- Discomfort in the upper left or right; middle; or lower left or right abdomen
- GERD (gastro-esophageal reflux disease)
- Chest discomfort
What causes abdominal pain?
Abdominal pain is caused by inflammation of an organ (for example, appendicitis, diverticulitis, colitis), by stretching or distention of an organ (for example, obstruction of the intestine, blockage of a bile duct by gallstones, swelling of the liver with hepatitis), or by loss of the supply of blood to an organ (for example, ischemic colitis).
To complicate matters, however, abdominal pain also can occur without inflammation, distention or loss of blood supply. An important example of the latter is the irritable bowel syndrome (IBS). It is not clear what causes the belly pain in IBS, but it is believed to be due either to abnormal contractions of the intestinal muscles (for example, spasm) or abnormally sensitive nerves within the intestines that give rise to painful sensations inappropriately (visceral hyper-sensitivity). This often is referred to as functional pain because no recognizable specific abnormality to account for the cause has been found – at least not yet.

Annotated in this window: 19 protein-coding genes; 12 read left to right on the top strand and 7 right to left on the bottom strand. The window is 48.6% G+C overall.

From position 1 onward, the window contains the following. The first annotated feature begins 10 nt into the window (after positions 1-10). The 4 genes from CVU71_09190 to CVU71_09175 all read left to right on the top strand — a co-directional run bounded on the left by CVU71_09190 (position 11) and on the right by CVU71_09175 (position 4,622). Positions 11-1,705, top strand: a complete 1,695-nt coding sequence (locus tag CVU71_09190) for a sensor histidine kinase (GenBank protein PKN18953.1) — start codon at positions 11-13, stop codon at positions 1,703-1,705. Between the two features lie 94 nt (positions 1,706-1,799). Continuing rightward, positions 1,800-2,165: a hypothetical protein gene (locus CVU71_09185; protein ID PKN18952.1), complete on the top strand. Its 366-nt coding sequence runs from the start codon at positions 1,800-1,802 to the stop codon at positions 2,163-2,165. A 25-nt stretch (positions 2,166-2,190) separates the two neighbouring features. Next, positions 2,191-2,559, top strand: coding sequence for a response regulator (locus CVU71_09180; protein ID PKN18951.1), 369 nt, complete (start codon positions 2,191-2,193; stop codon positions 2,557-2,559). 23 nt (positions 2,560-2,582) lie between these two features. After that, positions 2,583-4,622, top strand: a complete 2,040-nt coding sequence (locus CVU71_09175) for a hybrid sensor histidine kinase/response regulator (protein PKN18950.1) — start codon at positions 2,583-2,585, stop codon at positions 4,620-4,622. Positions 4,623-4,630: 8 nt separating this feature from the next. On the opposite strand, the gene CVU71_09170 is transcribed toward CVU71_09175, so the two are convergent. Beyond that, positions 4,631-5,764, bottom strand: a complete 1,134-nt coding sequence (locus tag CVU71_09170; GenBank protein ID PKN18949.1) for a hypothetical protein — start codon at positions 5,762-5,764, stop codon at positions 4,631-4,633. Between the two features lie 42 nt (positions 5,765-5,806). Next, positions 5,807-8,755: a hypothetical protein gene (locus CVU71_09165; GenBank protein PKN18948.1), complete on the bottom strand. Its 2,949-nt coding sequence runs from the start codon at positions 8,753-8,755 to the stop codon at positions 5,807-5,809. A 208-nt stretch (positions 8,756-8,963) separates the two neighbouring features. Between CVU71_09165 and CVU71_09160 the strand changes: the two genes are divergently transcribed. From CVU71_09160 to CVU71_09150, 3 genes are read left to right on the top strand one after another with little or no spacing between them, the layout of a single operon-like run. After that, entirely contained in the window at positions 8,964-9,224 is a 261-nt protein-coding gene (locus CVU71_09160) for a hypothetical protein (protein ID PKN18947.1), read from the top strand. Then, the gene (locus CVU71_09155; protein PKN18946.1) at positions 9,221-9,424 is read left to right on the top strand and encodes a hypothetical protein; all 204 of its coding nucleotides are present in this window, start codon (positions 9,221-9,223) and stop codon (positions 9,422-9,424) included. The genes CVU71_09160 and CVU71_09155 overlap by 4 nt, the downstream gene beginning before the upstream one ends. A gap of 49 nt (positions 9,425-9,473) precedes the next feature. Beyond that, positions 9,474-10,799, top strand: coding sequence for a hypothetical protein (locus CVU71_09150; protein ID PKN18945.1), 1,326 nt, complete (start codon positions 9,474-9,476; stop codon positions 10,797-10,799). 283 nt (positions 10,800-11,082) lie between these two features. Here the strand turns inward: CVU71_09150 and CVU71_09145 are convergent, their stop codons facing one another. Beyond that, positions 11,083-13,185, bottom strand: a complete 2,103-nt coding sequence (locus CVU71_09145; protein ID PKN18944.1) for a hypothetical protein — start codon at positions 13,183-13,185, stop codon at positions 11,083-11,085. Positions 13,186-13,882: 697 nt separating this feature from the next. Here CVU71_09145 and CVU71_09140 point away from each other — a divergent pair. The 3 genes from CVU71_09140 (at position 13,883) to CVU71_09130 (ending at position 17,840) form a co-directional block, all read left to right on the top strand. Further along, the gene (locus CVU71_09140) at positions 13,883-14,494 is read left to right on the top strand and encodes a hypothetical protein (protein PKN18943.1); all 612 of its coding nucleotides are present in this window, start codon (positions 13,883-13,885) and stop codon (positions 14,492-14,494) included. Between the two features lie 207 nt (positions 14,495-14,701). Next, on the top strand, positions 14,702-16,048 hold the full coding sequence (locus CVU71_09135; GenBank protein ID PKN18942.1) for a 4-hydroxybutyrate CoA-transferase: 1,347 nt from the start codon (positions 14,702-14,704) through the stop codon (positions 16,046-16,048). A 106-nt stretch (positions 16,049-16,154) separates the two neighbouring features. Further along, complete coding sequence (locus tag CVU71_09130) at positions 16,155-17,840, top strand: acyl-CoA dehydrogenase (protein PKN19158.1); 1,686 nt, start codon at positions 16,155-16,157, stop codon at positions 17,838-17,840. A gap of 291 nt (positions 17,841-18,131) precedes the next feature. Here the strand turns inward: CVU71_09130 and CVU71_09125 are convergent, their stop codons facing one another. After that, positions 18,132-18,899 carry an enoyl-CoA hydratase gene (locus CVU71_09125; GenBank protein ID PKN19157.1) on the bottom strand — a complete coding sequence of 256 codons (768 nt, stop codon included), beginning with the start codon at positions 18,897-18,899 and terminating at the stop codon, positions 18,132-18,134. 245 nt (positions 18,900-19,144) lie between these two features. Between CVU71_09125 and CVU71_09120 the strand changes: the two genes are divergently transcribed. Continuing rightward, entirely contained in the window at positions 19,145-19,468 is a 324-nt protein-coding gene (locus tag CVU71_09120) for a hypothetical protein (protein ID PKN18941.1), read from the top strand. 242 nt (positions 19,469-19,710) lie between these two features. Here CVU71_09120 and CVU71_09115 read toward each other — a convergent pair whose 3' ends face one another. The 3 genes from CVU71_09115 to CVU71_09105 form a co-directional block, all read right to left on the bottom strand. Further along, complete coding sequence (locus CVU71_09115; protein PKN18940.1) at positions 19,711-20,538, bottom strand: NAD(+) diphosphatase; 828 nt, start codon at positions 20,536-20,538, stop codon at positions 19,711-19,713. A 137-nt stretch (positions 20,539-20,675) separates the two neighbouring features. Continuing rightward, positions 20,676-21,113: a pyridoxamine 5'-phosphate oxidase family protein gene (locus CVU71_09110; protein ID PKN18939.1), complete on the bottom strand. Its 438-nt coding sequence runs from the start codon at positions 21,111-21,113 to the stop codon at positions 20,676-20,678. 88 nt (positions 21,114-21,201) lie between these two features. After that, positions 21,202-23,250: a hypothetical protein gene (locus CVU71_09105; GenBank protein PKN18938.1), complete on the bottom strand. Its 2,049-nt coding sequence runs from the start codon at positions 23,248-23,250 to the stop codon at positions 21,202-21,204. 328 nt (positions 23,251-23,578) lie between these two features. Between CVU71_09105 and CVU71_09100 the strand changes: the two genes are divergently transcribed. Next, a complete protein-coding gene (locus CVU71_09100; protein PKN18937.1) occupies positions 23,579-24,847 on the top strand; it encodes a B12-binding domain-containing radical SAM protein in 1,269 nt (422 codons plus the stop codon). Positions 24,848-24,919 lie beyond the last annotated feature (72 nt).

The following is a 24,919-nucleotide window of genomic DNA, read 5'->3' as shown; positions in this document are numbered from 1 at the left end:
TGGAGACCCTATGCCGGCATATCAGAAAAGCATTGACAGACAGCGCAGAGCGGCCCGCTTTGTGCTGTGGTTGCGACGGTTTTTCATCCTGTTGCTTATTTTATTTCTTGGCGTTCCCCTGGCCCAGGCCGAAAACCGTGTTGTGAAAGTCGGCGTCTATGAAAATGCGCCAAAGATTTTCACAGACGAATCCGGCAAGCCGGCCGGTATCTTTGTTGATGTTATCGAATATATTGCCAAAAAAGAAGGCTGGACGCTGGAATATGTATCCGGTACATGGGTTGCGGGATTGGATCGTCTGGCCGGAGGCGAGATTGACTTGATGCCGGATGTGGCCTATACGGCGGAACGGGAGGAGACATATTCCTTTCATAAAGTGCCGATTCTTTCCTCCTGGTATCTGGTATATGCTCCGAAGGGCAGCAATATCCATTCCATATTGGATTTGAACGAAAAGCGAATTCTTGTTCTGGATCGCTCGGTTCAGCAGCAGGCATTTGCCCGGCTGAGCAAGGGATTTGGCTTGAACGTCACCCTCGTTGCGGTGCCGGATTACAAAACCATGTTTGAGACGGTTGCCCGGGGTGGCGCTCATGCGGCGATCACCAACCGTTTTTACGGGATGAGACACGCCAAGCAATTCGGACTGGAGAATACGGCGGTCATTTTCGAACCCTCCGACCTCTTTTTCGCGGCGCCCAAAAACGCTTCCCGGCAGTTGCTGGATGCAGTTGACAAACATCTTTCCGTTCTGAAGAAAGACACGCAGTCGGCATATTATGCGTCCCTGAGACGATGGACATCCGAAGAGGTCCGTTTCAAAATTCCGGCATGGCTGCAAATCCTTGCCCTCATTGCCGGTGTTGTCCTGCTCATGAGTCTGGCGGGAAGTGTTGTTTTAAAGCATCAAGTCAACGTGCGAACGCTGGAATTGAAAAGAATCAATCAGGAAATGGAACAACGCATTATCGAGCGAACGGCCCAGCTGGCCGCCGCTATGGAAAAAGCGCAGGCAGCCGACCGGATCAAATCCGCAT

Abdominal Pain: Symptoms & Signs
Pain in the belly (abdomen) can come from conditions affecting a variety of organs. The abdomen is an anatomical area that is bounded by the lower margin of the ribs above, the pelvic bone (pubic ramus) below, and the flanks on each side. Although abdominal pain can arise from the tissues of the abdominal wall that surround the abdominal cavity (for example, skin and abdominal wall muscles), the term abdominal pain generally is used to describe pain originating from organs within the abdominal cavity (for example, beneath the skin and muscles).
These organs include the stomach, small intestine, colon, liver, gallbladder, and pancreas. Occasionally, pain may be felt in the abdomen even though it is arising from organs that are close to but not within the abdominal cavity, for example, the lower lungs, the kidneys, and the uterus or ovaries. This latter type of pain is called “referred” pain because the pain, though originating outside the abdomen, is being referred to (felt) in the abdominal area.